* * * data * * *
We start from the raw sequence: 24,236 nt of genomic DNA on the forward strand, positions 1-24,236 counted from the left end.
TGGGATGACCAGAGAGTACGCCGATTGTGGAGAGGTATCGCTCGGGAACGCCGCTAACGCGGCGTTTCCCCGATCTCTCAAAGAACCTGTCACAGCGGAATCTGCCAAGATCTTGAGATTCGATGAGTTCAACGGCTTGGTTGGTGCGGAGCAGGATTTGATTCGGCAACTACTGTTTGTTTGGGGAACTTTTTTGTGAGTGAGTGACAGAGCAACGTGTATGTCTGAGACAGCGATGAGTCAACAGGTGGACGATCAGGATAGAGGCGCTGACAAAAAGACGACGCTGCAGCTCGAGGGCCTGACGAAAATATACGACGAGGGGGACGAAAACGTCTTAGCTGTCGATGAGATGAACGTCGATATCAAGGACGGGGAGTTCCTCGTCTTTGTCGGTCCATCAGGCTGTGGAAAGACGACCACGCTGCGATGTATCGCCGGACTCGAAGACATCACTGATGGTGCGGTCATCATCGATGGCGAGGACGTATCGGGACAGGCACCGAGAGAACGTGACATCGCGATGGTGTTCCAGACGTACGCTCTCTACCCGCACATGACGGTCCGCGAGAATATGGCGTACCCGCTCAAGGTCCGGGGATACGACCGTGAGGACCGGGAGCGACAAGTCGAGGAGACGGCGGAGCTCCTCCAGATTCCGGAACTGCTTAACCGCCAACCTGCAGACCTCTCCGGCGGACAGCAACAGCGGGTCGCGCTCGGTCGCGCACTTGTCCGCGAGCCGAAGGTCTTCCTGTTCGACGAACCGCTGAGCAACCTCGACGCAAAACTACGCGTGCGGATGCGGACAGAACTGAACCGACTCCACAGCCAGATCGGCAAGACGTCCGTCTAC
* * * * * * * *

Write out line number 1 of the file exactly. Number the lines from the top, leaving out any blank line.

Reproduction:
We start from the raw sequence: 24,236 nt of genomic DNA on the forward strand, positions 1-24,236 counted from the left end.